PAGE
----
• Class-specific tests
  • Operating manual
  • Course completion certificates
  • Authorized wallet cards

SS: What are the key elements of a forklift safety training program for operators? Are there aspects of training that are overlooked? What does OSHA require?

CP: Key elements of a lift truck safety training program, as required by OSHA, encompass specific aspects of the lift truck including warnings, capacity, stability and controls, as well as workplace topics such as surface conditions, pedestrian traffic, hazardous locations and load analysis.


Another fine piece from EHS Today Magazine:


Also, Toyota Forklifts has good information and took the time to contact me about the infograph above. check them at:

EHS Today is also promoting a June 25 Webinar on forklift safety: The Top Ten Enemies of Forklift Safety In Your Operation

Wed, June 25, 2:00pm EDT

Event Type - Live Webinar
Cost - FREE
Description - Under the control of poorly skilled operators, forklifts can turn into weapons. Unfortunately, many workers think these vehicles are the industrial equivalent of cars. That lack of respect for the power a forklift operator wields is why this equipment is involved in OSHA’s most frequent safety violations.

Jim Shephard has seen the aftermath of those mistakes over the course of his 30 years in the material handling industry. Now as an industrial trainer, he devotes his time to identifying and correcting those problems. During this webcast, he will identify the top ten mistakes made with forklifts and offer strategies for correcting them and replacing them with best practices.

This program is designed so operators and their managers can help each other make a significant contribution to their company’s safety and productivity records.


Jim Shephard is president of Shephard’s Industrial Training Systems, Inc., Memphis, TN. After a four-year tour of duty in the United States Navy serving in Vietnam, Shephard was a real estate broker then owned and operated a John Deere Dealership. He eventually accepted a position as a Sales Representative for a Caterpillar Dealership in their Powered Industrial Truck Division. For his success and accomplishments in1982 Jim was recognized by Caterpillar Tractor and featured in Caterpillar’s worldwide Dealer magazine for his sales efforts, marketing strategies and strong values toward customer service. In 1984 Shephard took the Regional Managers position for Long Reach and Rol-Lift Manufacturing Companies (a manufacturer of special material handling attachments for heavy equipment) a subsidiary of Anderson Clayton Company. He provided Consulting Services to 250 plus dealers. Primary duties were to assist clients in obtaining special material handling equipment that would increase productivity and improve safety. In 1986 he founded Shephard’s Industrial Training Systems, Inc., which became one of the first, if not the first, consulting companies to focus its resources on developing and implementing customized operator training programs for industries. Since then he has focused his company’s efforts on providing “Site and Equipment-Specific Operator Training and Certification Programs.” His company hasexpanded its customer base throughout North America and the Caribbean in industries such as: Paper, Forestry, Steel, Aluminum, Lumber, Logistics, Landfills, Chemical, Plastics, Equipment Manufacturers, Maritime, US Government, and more. In 1991 the Occupational Safety and Health Administration in Washington, D.C. invited Shephard to assist in rewriting the Powered Industrial Truck Operator Training Standards for General Industries. He completed this task in 1999, when the new regulations were passed into law.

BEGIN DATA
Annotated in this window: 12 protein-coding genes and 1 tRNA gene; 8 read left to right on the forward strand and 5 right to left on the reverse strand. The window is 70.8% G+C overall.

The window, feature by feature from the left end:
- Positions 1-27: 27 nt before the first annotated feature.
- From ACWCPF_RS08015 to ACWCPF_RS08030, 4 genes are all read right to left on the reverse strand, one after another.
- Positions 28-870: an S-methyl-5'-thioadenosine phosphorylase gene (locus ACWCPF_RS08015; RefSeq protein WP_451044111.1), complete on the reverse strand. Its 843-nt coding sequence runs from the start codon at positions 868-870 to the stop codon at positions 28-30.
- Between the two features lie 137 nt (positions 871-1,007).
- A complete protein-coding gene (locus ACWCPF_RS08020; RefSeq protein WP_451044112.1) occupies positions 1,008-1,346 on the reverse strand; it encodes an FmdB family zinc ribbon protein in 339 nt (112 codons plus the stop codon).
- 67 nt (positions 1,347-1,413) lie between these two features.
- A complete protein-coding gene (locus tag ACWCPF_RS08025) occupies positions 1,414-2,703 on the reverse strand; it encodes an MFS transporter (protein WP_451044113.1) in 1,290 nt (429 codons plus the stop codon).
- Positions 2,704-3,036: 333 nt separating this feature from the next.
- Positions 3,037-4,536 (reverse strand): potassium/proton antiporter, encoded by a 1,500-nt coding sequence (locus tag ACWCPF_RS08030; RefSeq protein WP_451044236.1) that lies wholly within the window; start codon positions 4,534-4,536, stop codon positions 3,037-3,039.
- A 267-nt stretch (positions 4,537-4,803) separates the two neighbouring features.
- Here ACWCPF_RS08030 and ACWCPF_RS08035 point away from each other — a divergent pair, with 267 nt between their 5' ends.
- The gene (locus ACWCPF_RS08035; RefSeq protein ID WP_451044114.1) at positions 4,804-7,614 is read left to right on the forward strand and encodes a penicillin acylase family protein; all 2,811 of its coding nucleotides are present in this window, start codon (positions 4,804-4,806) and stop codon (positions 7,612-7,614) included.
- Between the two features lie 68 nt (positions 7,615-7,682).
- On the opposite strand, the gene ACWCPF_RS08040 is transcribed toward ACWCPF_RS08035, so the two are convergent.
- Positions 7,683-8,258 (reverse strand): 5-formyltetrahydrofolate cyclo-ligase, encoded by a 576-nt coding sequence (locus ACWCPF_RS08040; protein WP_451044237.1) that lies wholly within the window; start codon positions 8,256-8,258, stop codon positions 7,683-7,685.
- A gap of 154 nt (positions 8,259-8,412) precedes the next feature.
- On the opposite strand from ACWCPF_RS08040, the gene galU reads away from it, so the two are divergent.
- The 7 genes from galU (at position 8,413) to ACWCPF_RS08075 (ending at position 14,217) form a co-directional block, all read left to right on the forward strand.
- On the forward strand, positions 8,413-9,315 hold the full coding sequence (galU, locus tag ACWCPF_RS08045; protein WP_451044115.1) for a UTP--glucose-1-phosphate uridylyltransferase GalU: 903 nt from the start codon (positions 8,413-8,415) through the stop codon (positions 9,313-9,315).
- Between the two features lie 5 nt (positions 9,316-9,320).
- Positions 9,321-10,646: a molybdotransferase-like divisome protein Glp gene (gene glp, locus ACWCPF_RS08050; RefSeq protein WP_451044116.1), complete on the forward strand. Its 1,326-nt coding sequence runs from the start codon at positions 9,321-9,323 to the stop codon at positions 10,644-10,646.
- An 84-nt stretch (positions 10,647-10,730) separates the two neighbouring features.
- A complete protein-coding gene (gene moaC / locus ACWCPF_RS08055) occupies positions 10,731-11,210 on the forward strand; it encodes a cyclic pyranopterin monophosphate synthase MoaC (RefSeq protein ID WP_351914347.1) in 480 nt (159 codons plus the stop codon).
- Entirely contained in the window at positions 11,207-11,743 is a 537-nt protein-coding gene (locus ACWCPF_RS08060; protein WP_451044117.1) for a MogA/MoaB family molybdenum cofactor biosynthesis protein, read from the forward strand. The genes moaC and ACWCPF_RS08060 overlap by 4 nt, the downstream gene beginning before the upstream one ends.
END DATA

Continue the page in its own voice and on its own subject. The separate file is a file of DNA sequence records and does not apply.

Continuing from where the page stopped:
Recent Posts

Category List


Back to Page